Chunks of meat from huge lizards that still have their scales, pairs of tropical birds in cages and large live turtles can be found easily in the crowded Iquitos market, in the heart of the Peruvian Amazon, a sign of how normalized illegal wildlife trade is in the world .
«The Amazon region of Peru is a source of extraction of animals that reach the coast and the Andean zone and abroad. There is an existing demand and precisely from the Wildlife Conservation Society (WCS) the strategy we have is to be able to make efforts so that authorities increase detection, “the specialist in the initiative and work on species trafficking of the organization Rosa, told EFE.
Daily commercialization of wild species
The commercialization of both live and dead species of wild fauna influences the loss of biodiversity, but, like any illegal traffic, it is a problem with many sides that include administrative and legislative spheres.
There is also a health affairs front, knowledge of ancestral customs, as well as international cooperation and customs, come into play.
In the middle of the jungle, from his office in the Regional Government of Loreto, the coordinator of the Functional Unit of the National Forestry and Wildlife Service (Serfor), Paul Aróstegui, tells EFE that part of the traffic sails in boats to Brazil or Colombia by the infinite and porous Amazon borders.
But the greatest traffic occurs on the coast of Lima, that is, it travels kilometers by river from remote points in the Amazon, where there is not even land access, to towns in the interior of the country where there are already highways.
From the Peruvian capital, the animals normally re-embark in the port of Callao heading to other continents. “The coast is the strong market, and from the coast to the world,” said Aróstegui.
Two turtles in the market of Iquitos (Peru). EFE / Paula Bayarte Dos tortugas en el mercado de Iquitos (Perú). EFE/ Paula Bayarte
customs and myths
The experts consulted explain that, on the one hand, there is an illegal trade in live species that are traded for alleged benefits, beliefs or their use in rites. On the other hand, the meat of certain animals is consumed by communities, but its sale is not sustainable and can be dangerous to health.
The traffic is also due to the great demand, especially from Asian countries that buy large quantities of reptiles, whose trade is sometimes illegal.
The national and international market for exotic pets, fangs, shells and skins also survives.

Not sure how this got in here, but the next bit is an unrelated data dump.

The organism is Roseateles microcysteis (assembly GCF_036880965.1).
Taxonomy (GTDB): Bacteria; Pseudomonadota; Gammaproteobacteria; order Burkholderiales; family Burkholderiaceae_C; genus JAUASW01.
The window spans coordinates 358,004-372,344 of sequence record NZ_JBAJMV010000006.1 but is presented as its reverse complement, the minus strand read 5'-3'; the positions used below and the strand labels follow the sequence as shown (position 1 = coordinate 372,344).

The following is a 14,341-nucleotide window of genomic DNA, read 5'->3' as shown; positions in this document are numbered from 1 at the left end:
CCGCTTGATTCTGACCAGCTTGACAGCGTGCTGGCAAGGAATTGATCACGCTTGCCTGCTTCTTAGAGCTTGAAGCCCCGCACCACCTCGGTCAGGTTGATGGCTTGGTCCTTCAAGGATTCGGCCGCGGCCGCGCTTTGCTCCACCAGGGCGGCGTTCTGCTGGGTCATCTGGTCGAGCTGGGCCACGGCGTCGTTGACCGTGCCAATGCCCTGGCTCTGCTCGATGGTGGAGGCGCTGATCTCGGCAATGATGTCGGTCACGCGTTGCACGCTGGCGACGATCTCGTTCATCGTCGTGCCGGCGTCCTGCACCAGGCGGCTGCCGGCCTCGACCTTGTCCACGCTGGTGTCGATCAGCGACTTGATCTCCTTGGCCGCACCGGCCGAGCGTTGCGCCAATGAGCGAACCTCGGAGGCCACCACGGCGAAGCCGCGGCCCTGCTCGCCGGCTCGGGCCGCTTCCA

“Para la olla!”(For the cooking pot!) shouted a vendor at the Belén de Iquitos market when asked if the large live turtles turned upside down were to become pets or to eat.
Among vegetables, toys or cleaning products, there are pieces of lizards, deer, rodents such as the common guagua or paca, or peccary and peccary (mammals similar to wild boars), which are the animal meats with the greatest demand in the populations of the Peruvian Amazon.
Sometimes, the trafficking of species is linked to customs and myths that are born in communities and that later, both due to the subsequent migration of its inhabitants to other cities and to legends that spread, cause the animals to be the object of mafias.
Vento explained that, for example, the Titicaca frog, native to the lake of the same name, is illegally traded in Lima, Arequipa and Tacna.
“Healing properties are attributed to it, such as the recovery of sexual vigor, it heals asthma and bronchial problems, or it increases the proportion of iron, but none of these properties have been confirmed, it is only known that, given its high pathogenicity in its content, it causes intestinal problems,” said the specialist regarding this critically endangered frog.
Driver of emerging diseases
A few parakeets for sale in the market of Iquitos (Peru). EFE / Paula Bayarte
To fight against this illegal business, Aróstegui points out that coordination with neighboring countries is essential, especially with Brazil and Colombia.
“Wildlife trafficking could be working as a driver of emerging diseases in new regions with susceptible human and animal populations. Peru needs to develop coordinated planning between various sectors involved in the prevention, inspection and control of wildlife trafficking in order to combat it”, reads the 2017-2027 national strategy of the Ministry of Agriculture and Irrigation of Peru.
Vento explains that both in Peru and in countries in the region there is a common “postponement” of the importance of wildlife conservation, which is reflected in the budget that the State allocates to the Ministry of the Environment.
“It is important that authorities understand the strong link between conservation of wildlife and the future generations.
Biodiversity is a provider of food, of ecosystem services, of the quality of clean air, of the conservation of the oceans and of the forests”, he indicated.
In any case, he considers it impossible to combat the trafficking of species if there is not an informed civil society aware of both the importance of preserving the environment, as well as crimes and infractions against wildlife.